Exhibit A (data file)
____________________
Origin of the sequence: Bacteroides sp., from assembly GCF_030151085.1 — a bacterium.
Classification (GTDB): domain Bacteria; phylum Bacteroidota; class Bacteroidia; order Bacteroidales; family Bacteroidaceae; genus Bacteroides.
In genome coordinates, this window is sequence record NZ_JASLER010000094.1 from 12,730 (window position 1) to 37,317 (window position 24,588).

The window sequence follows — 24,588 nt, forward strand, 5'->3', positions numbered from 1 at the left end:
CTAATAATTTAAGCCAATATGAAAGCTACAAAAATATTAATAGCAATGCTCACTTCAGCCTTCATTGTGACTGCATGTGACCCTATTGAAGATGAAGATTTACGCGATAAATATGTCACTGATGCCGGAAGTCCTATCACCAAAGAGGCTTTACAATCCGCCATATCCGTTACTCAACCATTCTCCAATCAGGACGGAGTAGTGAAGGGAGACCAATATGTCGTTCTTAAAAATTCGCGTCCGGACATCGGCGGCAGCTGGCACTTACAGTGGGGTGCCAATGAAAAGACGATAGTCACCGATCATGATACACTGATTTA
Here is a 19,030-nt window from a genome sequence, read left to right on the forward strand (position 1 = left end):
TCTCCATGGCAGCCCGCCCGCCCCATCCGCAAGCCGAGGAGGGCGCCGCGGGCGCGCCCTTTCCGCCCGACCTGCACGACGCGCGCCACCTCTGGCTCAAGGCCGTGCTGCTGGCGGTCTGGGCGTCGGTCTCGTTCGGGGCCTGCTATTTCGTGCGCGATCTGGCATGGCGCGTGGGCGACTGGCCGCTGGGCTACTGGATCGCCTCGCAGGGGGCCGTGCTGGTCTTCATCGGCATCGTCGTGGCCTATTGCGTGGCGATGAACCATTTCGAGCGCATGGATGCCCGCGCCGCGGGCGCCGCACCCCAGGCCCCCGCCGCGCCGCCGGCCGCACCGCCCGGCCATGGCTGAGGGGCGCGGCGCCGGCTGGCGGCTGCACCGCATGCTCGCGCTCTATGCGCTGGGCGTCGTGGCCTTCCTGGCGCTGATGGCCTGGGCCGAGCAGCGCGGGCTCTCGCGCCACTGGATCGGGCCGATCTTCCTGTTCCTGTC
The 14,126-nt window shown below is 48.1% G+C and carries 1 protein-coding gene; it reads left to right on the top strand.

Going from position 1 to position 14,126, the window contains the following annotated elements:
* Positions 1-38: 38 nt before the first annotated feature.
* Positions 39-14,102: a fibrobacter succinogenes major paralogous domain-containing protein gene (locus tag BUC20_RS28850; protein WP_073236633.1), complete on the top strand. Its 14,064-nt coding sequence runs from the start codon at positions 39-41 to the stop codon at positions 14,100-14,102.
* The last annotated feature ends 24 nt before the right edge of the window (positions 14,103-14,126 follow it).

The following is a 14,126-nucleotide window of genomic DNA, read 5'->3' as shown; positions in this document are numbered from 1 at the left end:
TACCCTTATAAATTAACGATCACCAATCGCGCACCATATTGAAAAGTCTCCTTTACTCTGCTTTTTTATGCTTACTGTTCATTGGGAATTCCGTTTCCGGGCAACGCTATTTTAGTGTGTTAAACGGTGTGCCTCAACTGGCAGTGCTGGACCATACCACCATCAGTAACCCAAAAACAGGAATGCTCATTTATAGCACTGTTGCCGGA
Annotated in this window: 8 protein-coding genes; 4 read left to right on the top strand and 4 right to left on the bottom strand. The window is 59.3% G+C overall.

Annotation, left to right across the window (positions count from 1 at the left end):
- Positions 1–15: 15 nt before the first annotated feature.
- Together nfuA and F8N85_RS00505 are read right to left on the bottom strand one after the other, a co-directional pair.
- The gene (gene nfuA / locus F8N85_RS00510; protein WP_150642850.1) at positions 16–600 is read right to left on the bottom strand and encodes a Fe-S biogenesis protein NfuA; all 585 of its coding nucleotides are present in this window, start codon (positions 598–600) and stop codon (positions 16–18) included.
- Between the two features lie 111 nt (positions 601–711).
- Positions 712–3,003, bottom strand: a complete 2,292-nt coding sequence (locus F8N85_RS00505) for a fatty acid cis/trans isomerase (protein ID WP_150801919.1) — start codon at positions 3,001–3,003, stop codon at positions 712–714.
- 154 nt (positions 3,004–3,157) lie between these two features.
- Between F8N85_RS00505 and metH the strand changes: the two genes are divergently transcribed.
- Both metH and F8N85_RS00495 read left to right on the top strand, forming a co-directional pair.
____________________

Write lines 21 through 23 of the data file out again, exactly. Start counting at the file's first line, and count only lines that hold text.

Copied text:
- Positions 712–3,003, bottom strand: a complete 2,292-nt coding sequence (locus F8N85_RS00505) for a fatty acid cis/trans isomerase (protein ID WP_150801919.1) — start codon at positions 3,001–3,003, stop codon at positions 712–714.
- 154 nt (positions 3,004–3,157) lie between these two features.
- Between F8N85_RS00505 and metH the strand changes: the two genes are divergently transcribed.